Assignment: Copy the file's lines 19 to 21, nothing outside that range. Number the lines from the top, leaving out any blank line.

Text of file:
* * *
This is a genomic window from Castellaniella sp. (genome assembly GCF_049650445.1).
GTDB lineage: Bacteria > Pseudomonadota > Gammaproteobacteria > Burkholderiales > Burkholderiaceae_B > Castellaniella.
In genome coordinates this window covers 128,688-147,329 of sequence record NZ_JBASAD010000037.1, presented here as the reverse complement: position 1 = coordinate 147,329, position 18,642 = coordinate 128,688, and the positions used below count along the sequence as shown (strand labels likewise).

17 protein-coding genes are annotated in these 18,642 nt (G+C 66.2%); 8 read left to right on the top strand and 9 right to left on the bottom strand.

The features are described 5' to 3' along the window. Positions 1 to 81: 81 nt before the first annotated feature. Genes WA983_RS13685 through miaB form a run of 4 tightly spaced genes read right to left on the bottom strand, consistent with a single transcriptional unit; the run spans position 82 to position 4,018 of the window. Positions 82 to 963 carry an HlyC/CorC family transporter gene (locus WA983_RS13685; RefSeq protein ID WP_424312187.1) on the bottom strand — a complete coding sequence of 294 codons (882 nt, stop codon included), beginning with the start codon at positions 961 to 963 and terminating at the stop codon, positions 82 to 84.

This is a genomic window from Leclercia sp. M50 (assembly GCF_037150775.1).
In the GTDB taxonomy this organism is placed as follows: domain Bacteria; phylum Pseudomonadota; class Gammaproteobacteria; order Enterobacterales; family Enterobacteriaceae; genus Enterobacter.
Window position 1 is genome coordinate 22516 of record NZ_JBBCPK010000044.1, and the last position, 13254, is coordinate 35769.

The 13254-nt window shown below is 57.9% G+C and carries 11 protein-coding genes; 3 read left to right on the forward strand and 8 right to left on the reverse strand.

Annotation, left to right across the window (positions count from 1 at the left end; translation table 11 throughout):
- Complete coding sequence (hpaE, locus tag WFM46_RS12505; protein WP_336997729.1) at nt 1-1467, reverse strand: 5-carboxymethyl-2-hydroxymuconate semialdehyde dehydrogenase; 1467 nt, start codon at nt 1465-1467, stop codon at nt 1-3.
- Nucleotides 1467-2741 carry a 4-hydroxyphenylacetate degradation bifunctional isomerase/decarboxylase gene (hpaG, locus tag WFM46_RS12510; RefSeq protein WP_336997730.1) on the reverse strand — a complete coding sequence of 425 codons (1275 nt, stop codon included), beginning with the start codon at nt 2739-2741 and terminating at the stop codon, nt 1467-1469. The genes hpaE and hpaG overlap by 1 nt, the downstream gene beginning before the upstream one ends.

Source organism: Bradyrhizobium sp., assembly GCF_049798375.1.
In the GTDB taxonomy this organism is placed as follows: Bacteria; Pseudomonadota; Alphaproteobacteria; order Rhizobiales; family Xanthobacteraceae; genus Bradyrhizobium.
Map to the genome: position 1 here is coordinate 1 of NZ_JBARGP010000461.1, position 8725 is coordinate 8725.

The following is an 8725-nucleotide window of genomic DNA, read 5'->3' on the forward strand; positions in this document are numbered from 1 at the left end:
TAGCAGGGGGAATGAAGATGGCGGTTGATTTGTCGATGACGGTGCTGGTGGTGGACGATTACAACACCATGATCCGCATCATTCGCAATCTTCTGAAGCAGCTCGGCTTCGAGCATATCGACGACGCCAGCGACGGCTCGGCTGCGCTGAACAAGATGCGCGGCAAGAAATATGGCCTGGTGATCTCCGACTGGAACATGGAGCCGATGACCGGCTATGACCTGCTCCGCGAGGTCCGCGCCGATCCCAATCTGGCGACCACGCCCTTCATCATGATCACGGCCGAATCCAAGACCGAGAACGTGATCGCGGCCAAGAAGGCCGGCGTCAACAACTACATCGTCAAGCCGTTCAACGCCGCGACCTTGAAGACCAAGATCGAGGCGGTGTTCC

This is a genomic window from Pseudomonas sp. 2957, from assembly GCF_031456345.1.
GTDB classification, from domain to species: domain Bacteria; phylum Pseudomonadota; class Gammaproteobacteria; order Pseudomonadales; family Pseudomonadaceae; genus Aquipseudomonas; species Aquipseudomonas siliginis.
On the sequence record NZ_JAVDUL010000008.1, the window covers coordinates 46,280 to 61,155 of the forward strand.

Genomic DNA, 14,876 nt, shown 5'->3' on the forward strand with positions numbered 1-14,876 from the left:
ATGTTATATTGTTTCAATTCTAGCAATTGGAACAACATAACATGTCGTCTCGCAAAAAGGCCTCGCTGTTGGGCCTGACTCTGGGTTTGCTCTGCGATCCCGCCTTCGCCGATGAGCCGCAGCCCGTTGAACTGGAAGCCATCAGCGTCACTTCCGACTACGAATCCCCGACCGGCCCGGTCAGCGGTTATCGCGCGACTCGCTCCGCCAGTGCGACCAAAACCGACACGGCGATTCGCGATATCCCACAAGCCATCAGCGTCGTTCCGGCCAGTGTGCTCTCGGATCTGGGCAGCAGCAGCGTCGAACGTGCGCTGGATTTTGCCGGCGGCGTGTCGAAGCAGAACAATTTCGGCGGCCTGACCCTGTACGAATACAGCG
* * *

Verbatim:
GTDB classification, from domain to species: domain Bacteria; phylum Pseudomonadota; class Gammaproteobacteria; order Pseudomonadales; family Pseudomonadaceae; genus Aquipseudomonas; species Aquipseudomonas siliginis.
On the sequence record NZ_JAVDUL010000008.1, the window covers coordinates 46,280 to 61,155 of the forward strand.

Genomic DNA, 14,876 nt, shown 5'->3' on the forward strand with positions numbered 1-14,876 from the left: